5 Steps to Avoid Buying a Lemon for a House
As a homeowner, you are bound to encounter necessary home repairs, both big and small which can catch you by surprise. Luckily, there are several ways to determine whether a house is a sour lemon or a sparkling gem. Here are five steps to help keep you from buying a money pit.
1. Attend inspections
You should always attend your own home inspections, including the pest inspection, roof inspection and any others you might need. Being there in-person means the inspector can physically show you the items that may need to be fixed and give you their professional opinion on the size and severity of each repair. You can also have them help you determine which repairs take precedence in terms of safety and cost. This level of detail may not be included in the written report.
2. Read the reports and disclosures
After attending the inspections, you should read the inspectors’ reports. Be on the lookout for repairs completed by the sellers themselves, repeated repairs to the same home feature, water and leakage issues and any reports of mechanical or other system malfunctions in the home. It is your duty to follow up on your reports and disclosures with your real estate agent to make a list of questions and concerns, ask the inspector and seller any follow-up questions, coordinate follow-up inspections and obtain reliable repair estimates.
3. Get multiple repair bids
While some inspection specialists may offer you a cost estimate of repairs with your report, most general property inspectors do not. Avoid surprises by obtaining multiple repair bids from reputable contractors while you are still within the inspection contingency time frame of your contract. You can also use these repair bids as a foundation for any renegotiation you and your agent decide to initiate with the seller for price reduction, repairs or increased closing cost credits.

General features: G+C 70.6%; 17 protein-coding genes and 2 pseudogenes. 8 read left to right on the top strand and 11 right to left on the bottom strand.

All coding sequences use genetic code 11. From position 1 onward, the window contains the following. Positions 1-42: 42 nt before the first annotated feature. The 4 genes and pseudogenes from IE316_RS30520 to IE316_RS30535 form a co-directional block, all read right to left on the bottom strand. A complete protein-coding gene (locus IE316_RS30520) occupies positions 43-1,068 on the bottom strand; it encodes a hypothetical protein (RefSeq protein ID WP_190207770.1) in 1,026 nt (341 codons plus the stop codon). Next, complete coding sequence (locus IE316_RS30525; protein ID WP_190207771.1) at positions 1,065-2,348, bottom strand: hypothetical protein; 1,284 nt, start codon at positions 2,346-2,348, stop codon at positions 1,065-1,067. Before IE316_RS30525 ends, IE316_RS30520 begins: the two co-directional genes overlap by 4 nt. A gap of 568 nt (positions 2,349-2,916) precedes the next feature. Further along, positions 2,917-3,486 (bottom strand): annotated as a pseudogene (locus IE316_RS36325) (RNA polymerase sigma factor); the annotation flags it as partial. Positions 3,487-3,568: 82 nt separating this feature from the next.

4. Stop overconfidence in its tracks
Don’t underestimate the amount of time and effort required for each home repair project. You may think some repairs are small enough for you to complete on your own, but most home improvement projects take more time and money to do yourself than you originally expected. Even if you plan to cut costs by doing some of the work yourself, it’s smart to get estimates on these repairs or upgrades from real professionals.
5. Prioritize price reductions and credits over seller repairs
For the most part, buyers select their own materials and contractors who are more invested in guaranteeing that all repairs are completed to their satisfaction than a seller who is on their way out. If you are planning to negotiate with the seller over necessary repairs, discuss with your agent whether it makes sense to ask for a price reduction or a closing cost credit to offset the cost of repairs. This way, you can ensure that everything is completed to your specifications and with your choice of materials and contractors after closing.